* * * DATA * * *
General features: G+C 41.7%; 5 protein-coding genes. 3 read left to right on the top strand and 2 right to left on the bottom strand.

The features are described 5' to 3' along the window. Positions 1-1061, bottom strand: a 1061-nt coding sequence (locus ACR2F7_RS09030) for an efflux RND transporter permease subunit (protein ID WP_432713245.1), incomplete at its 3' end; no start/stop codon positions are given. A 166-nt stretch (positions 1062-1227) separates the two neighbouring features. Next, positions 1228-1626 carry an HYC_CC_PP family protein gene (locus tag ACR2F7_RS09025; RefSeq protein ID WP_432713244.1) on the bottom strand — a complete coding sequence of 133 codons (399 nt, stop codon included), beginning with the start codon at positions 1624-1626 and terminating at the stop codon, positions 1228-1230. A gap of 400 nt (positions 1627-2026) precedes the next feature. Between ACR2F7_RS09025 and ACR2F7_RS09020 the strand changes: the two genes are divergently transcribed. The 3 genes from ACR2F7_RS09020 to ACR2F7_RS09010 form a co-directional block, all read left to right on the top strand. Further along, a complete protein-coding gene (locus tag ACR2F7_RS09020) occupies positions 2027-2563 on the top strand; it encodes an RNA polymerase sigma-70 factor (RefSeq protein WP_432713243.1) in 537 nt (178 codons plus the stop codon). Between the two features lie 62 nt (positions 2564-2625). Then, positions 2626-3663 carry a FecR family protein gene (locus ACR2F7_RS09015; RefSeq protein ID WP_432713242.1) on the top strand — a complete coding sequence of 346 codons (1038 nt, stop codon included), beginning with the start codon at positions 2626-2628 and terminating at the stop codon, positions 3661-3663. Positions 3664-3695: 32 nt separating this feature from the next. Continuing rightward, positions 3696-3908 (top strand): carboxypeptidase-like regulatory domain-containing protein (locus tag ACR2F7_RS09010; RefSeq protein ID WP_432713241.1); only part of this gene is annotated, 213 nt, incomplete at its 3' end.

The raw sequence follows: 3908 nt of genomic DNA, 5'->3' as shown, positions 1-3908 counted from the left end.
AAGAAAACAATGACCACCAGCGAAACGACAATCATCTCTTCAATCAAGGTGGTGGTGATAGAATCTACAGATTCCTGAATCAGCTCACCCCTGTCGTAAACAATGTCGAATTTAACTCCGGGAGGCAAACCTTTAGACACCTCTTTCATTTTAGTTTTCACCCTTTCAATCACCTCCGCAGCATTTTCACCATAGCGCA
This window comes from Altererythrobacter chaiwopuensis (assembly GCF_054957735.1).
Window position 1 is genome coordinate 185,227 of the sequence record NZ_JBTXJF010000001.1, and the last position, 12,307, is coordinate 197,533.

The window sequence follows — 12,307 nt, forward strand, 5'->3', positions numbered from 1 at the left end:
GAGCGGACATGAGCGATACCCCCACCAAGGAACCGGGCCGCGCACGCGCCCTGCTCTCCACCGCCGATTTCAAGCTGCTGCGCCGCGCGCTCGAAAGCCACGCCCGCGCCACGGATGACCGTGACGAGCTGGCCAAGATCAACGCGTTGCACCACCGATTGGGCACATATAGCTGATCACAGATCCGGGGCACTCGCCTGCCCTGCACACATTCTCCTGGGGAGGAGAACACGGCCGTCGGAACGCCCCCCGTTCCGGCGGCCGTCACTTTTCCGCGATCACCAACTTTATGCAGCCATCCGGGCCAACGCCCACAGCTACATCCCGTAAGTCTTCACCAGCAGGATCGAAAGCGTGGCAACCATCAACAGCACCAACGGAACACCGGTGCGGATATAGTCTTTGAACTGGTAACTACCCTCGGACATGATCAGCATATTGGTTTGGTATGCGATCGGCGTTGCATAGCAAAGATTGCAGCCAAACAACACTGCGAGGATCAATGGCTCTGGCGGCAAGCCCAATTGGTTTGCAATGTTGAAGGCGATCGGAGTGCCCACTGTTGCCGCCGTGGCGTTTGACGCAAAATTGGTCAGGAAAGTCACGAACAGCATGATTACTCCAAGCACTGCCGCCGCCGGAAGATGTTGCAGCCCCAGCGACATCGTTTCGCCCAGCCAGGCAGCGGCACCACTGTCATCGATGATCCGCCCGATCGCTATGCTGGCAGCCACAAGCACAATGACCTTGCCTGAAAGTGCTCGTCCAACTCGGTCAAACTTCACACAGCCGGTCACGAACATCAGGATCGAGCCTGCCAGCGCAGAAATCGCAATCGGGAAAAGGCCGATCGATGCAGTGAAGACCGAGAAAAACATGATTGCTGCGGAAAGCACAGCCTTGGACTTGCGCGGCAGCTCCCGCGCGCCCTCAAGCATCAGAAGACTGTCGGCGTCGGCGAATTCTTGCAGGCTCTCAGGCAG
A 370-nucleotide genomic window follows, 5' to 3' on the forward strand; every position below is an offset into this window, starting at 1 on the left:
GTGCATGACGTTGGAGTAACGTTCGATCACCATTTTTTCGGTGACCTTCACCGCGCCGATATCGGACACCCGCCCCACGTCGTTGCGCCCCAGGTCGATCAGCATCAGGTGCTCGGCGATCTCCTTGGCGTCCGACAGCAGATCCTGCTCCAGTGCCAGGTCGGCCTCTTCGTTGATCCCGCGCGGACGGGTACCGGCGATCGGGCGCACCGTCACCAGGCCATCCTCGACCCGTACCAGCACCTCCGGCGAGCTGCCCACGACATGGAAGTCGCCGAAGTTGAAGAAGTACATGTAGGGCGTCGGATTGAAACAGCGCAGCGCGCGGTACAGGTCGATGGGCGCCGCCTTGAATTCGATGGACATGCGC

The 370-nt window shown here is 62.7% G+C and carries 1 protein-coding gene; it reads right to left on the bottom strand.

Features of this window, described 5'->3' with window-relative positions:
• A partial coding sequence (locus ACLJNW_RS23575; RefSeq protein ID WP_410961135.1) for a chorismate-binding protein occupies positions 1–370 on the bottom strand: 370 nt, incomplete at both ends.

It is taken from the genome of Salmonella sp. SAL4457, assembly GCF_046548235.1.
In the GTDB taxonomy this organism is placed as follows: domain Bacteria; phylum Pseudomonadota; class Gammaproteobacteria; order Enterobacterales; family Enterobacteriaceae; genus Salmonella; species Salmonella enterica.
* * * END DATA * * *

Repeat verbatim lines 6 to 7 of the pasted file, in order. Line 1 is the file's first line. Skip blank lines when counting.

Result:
Window position 1 is genome coordinate 185,227 of the sequence record NZ_JBTXJF010000001.1, and the last position, 12,307, is coordinate 197,533.

The window sequence follows — 12,307 nt, forward strand, 5'->3', positions numbered from 1 at the left end: